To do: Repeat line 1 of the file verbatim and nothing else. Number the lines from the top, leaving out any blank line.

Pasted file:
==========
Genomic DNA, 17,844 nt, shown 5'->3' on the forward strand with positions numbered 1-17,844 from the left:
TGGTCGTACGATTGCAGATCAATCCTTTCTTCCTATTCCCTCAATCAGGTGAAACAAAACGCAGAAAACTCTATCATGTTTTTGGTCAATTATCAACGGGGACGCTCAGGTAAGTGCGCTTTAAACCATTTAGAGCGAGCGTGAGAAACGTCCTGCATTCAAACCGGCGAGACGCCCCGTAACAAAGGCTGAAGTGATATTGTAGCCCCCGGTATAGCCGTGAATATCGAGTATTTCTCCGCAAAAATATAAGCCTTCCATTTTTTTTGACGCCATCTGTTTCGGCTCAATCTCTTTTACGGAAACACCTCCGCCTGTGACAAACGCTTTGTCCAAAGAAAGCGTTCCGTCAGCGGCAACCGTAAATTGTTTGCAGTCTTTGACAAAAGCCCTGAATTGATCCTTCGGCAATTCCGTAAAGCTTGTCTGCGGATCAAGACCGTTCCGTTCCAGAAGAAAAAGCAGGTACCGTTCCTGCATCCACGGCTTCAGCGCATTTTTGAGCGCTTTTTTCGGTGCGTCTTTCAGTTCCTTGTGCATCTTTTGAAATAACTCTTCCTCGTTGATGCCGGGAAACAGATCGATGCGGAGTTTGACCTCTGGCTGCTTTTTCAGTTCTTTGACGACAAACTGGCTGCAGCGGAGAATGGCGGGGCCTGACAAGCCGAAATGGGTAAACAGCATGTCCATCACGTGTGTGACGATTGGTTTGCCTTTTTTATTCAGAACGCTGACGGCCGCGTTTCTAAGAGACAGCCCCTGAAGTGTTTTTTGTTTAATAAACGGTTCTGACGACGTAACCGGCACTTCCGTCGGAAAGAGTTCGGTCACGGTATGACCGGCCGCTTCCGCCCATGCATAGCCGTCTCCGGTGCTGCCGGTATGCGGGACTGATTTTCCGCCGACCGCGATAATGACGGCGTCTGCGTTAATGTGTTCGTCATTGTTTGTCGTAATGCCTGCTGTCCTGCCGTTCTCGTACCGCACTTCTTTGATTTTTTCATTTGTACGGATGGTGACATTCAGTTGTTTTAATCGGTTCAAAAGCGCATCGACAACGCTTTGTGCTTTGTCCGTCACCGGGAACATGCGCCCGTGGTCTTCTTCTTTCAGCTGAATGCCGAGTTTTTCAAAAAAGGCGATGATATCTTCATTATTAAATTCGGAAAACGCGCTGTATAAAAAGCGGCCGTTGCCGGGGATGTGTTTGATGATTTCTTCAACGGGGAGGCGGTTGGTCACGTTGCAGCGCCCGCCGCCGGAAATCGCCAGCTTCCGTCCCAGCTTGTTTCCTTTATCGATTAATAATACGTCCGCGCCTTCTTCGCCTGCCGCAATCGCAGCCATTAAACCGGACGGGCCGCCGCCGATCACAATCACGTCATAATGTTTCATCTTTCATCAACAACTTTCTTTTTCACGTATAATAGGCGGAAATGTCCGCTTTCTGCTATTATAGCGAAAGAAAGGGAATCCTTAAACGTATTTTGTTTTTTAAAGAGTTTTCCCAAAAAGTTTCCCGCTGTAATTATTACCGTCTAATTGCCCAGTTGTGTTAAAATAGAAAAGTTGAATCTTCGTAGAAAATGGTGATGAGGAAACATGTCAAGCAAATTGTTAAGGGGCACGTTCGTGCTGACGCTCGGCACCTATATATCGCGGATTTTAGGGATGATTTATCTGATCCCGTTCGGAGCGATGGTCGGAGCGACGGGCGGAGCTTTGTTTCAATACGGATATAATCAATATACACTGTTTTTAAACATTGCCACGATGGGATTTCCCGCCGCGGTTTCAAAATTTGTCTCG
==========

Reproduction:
Genomic DNA, 17,844 nt, shown 5'->3' on the forward strand with positions numbered 1-17,844 from the left: